The incident which sparked the Prince Albert v Strange case in 1849 was described by the judge as an exercise of “sordid prying into the privacy and domestic life of the Queen”.
Mr Strange had printed a catalogue of the royal etchings for a proposed exhibition.
But Prince Albert successfully obtained an injunction.
It still remains rare for the royals to become embroiled in legal action, but others have taken the unusual step.
In 1995, Charles obtained an injunction after his former Highgrove housekeeper Wendy Barry brought out a book about his life with Diana, Princess of Wales.
The Housekeeper’s Diary: Charles And Diana Before The Break-up was published in America.
St James’s Palace obtained an injunction that entitled Charles to all profits and in effect banned Mrs Berry from living in Britain by threatening her with jail for contempt of court.
Concerns over royal privacy involving the Queen started as early as 1950 when her former nanny, Marion “Crawfie” Crawford, published the memoirs of her time with Princesses Elizabeth and Margaret.
Crawfie was shunned from royal circles and the incident meant confidentiality clauses were introduced into contracts for palace workers.
In 1983, the Queen took legal action over a story provided to The Sun by a former valet allegedly about the private lives of the Duke of York and his then girlfriend actress Koo Stark.
The palace obtained an injunction, The Sun made an out-of-court settlement of £4,000.
In 1988, The Sun’s publication of a private family photograph taken at Balmoral led to the palace taking action over breach of copyright.
The newspaper settled out of court for £100,000.
In 1997, the same newspaper ended up paying a fee to charity after it published a private letter from the Duke of Edinburgh to the commandant-general of the Royal Marines about Prince Edward quitting commando training.
When Patrick Jephson, Diana’s former private secretary, wrote a book about the princess, he avoided legal action.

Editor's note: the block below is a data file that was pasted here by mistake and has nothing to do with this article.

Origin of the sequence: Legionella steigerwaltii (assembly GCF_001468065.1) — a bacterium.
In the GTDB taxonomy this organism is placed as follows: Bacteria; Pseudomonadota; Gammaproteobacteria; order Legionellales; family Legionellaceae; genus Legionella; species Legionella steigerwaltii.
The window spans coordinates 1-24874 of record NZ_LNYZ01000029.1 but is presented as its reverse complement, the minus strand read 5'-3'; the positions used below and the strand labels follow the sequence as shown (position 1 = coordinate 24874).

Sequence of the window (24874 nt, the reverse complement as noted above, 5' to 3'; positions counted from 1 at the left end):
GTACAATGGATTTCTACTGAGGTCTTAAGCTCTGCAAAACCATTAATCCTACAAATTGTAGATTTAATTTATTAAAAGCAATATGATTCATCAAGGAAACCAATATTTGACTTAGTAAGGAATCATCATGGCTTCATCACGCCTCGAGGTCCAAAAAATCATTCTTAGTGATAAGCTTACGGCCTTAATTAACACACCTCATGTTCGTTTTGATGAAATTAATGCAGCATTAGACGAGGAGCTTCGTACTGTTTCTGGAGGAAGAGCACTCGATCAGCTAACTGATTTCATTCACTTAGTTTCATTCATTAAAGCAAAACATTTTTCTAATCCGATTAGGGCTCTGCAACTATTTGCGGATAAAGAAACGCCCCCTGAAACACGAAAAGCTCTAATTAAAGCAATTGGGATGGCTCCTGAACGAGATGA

It was discovered he had worked seven years for Diana without signing a secrecy clause.
In 1993, the Queen began legal proceedings against The Sun over its publication of the full text of the annual Christmas broadcast two days before its transmission.
The palace declared it was a breach of her copyright.
The matter was settled when the paper published a front-page apology to the Queen and offered to donate £200,000 to the Save the Children Fund.
Diana settled out of court over “peeping tom” photographs of her working out in a gym.
In November 2003, the Queen launched a legal bid to prevent the Daily Mirror from publishing further revelations about journalist Ryan Parry’s employment as a footman at Buckingham Palace.
The legal row was settled in the High Court when the newspaper agreed to a permanent injunction banning it from publishing further material.
The Daily Mirror had to contribute £25,000 towards the Queen’s legal costs.
After that security breach and the publication of an autobiography by Paul Burrell, the former butler to Diana, the palace introduced tighter confidentiality contracts to plug loopholes that have made previous agreements difficult to enforce.
George V is the only other monarch to have sued in the past 100 years.
In 1911, he successfully won a libel action against a journalist who had published a story claiming the king, as a young naval officer, had secretly married in Malta and fathered a child.
It was proved false and the writer spent a year in prison.